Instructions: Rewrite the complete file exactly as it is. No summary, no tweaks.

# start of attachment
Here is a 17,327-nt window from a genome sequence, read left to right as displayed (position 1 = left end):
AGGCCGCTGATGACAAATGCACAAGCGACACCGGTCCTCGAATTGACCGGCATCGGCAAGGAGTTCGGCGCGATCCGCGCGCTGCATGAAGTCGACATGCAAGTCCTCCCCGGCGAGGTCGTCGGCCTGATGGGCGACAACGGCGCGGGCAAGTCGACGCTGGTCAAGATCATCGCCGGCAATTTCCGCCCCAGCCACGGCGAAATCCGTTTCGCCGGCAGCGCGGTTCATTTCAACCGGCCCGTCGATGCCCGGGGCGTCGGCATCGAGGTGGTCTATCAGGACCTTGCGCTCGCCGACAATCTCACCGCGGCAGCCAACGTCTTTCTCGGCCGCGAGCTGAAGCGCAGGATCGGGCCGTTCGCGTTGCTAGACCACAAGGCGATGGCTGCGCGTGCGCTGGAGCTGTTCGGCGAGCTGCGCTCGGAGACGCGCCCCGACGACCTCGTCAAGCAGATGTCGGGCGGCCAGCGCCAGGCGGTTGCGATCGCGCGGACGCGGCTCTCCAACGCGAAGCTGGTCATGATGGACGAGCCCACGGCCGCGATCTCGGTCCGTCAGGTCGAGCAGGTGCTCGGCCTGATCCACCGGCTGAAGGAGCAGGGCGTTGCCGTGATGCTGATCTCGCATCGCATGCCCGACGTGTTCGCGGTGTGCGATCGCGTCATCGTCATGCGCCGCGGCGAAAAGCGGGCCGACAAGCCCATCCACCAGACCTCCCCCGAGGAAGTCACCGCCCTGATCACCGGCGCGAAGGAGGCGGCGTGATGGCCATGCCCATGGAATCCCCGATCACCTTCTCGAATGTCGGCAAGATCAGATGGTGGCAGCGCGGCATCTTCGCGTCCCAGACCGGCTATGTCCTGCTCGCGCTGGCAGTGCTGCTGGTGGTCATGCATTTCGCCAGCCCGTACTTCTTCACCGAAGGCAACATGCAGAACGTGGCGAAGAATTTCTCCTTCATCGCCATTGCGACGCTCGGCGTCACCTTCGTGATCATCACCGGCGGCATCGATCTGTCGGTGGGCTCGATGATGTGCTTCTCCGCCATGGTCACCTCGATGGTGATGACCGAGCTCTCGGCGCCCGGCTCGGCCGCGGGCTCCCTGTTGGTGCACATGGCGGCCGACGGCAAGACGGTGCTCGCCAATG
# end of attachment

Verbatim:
Here is a 17,327-nt window from a genome sequence, read left to right as displayed (position 1 = left end):
AGGCCGCTGATGACAAATGCACAAGCGACACCGGTCCTCGAATTGACCGGCATCGGCAAGGAGTTCGGCGCGATCCGCGCGCTGCATGAAGTCGACATGCAAGTCCTCCCCGGCGAGGTCGTCGGCCTGATGGGCGACAACGGCGCGGGCAAGTCGACGCTGGTCAAGATCATCGCCGGCAATTTCCGCCCCAGCCACGGCGAAATCCGTTTCGCCGGCAGCGCGGTTCATTTCAACCGGCCCGTCGATGCCCGGGGCGTCGGCATCGAGGTGGTCTATCAGGACCTTGCGCTCGCCGACAATCTCACCGCGGCAGCCAACGTCTTTCTCGGCCGCGAGCTGAAGCGCAGGATCGGGCCGTTCGCGTTGCTAGACCACAAGGCGATGGCTGCGCGTGCGCTGGAGCTGTTCGGCGAGCTGCGCTCGGAGACGCGCCCCGACGACCTCGTCAAGCAGATGTCGGGCGGCCAGCGCCAGGCGGTTGCGATCGCGCGGACGCGGCTCTCCAACGCGAAGCTGGTCATGATGGACGAGCCCACGGCCGCGATCTCGGTCCGTCAGGTCGAGCAGGTGCTCGGCCTGATCCACCGGCTGAAGGAGCAGGGCGTTGCCGTGATGCTGATCTCGCATCGCATGCCCGACGTGTTCGCGGTGTGCGATCGCGTCATCGTCATGCGCCGCGGCGAAAAGCGGGCCGACAAGCCCATCCACCAGACCTCCCCCGAGGAAGTCACCGCCCTGATCACCGGCGCGAAGGAGGCGGCGTGATGGCCATGCCCATGGAATCCCCGATCACCTTCTCGAATGTCGGCAAGATCAGATGGTGGCAGCGCGGCATCTTCGCGTCCCAGACCGGCTATGTCCTGCTCGCGCTGGCAGTGCTGCTGGTGGTCATGCATTTCGCCAGCCCGTACTTCTTCACCGAAGGCAACATGCAGAACGTGGCGAAGAATTTCTCCTTCATCGCCATTGCGACGCTCGGCGTCACCTTCGTGATCATCACCGGCGGCATCGATCTGTCGGTGGGCTCGATGATGTGCTTCTCCGCCATGGTCACCTCGATGGTGATGACCGAGCTCTCGGCGCCCGGCTCGGCCGCGGGCTCCCTGTTGGTGCACATGGCGGCCGACGGCAAGACGGTGCTCGCCAATG